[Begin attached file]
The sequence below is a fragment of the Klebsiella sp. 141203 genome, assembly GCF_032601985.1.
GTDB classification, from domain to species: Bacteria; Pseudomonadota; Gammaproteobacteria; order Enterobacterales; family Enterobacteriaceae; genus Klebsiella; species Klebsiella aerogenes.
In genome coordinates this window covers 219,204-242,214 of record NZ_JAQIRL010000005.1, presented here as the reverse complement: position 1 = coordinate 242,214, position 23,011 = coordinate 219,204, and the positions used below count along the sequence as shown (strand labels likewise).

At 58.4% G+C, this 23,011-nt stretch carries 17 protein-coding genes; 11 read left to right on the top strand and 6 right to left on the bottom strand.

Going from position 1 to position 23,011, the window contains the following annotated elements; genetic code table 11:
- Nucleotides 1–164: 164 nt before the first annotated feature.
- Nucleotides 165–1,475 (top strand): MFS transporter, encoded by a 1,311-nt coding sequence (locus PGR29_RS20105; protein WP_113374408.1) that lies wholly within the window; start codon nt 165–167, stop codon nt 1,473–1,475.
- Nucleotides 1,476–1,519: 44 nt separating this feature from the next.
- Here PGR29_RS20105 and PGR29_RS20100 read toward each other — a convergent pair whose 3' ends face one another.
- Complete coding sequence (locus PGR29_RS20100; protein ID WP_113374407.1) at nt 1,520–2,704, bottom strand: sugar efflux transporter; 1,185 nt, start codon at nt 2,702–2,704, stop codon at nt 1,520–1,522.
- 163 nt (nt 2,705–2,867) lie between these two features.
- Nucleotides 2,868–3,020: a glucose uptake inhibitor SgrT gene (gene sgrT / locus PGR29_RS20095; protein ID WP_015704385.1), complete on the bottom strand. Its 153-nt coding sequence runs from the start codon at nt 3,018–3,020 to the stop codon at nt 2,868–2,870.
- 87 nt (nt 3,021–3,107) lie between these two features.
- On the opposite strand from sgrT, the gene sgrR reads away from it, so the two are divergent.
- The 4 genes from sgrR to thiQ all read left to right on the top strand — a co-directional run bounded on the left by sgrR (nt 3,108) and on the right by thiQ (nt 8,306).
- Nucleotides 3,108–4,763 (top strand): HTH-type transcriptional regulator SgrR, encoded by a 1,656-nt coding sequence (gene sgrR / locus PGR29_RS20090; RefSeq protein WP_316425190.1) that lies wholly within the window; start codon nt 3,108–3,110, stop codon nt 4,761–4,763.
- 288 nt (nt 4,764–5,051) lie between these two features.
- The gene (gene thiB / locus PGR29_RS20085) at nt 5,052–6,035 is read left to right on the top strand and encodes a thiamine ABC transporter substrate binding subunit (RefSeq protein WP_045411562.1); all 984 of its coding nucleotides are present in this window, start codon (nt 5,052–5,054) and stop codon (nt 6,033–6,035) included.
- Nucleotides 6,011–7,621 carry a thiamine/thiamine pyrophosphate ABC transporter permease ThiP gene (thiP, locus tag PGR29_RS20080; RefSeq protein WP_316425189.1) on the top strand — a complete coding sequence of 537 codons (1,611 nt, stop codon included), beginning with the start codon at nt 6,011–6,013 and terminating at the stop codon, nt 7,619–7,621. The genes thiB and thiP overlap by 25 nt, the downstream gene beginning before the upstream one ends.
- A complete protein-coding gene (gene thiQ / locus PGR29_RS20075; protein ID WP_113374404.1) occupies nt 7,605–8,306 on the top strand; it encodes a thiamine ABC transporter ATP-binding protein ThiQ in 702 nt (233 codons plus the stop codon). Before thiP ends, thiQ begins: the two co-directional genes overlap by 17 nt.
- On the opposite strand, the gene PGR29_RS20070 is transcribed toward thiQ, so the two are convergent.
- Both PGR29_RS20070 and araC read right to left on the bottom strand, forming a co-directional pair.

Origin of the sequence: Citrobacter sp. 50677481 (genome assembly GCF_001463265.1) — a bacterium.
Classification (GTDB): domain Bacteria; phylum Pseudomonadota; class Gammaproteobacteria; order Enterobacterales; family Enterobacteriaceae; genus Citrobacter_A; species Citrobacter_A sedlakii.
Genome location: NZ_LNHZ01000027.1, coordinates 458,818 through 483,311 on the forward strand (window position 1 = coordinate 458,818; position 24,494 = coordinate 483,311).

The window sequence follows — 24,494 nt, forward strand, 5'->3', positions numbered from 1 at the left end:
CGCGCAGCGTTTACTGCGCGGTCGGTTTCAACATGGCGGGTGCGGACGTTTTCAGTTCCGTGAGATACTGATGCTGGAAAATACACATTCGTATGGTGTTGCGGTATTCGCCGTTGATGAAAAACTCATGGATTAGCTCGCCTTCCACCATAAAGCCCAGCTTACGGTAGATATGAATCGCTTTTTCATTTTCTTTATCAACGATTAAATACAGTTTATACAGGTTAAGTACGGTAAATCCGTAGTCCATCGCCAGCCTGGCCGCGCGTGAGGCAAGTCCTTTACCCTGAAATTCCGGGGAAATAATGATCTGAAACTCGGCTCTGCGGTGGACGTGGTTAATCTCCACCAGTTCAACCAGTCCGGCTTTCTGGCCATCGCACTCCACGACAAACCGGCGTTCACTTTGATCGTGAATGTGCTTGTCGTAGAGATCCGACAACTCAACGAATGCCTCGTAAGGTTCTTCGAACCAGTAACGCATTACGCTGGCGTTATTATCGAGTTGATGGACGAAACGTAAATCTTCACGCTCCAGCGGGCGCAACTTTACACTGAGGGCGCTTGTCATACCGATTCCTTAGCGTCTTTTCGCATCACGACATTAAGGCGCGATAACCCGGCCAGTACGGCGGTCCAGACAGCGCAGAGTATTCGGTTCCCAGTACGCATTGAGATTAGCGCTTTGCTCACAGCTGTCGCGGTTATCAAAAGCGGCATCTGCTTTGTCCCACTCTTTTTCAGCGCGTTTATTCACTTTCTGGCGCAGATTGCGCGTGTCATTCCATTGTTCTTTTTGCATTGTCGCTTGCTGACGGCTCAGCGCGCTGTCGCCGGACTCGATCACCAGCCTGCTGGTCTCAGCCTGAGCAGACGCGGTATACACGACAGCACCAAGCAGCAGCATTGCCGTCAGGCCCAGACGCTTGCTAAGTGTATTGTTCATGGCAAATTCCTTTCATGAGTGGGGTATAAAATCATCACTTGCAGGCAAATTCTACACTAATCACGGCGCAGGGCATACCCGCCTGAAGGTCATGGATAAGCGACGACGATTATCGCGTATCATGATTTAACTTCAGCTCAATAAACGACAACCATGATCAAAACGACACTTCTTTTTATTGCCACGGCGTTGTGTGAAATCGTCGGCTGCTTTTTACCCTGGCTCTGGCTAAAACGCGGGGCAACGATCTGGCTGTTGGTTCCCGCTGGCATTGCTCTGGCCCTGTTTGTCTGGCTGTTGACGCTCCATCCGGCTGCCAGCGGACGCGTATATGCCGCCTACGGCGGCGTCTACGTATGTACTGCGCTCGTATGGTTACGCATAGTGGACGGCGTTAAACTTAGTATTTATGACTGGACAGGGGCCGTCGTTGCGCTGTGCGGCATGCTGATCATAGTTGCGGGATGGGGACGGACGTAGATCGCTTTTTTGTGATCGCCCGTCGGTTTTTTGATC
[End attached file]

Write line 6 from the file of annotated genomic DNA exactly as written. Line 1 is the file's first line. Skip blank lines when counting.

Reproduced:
- Nucleotides 1–164: 164 nt before the first annotated feature.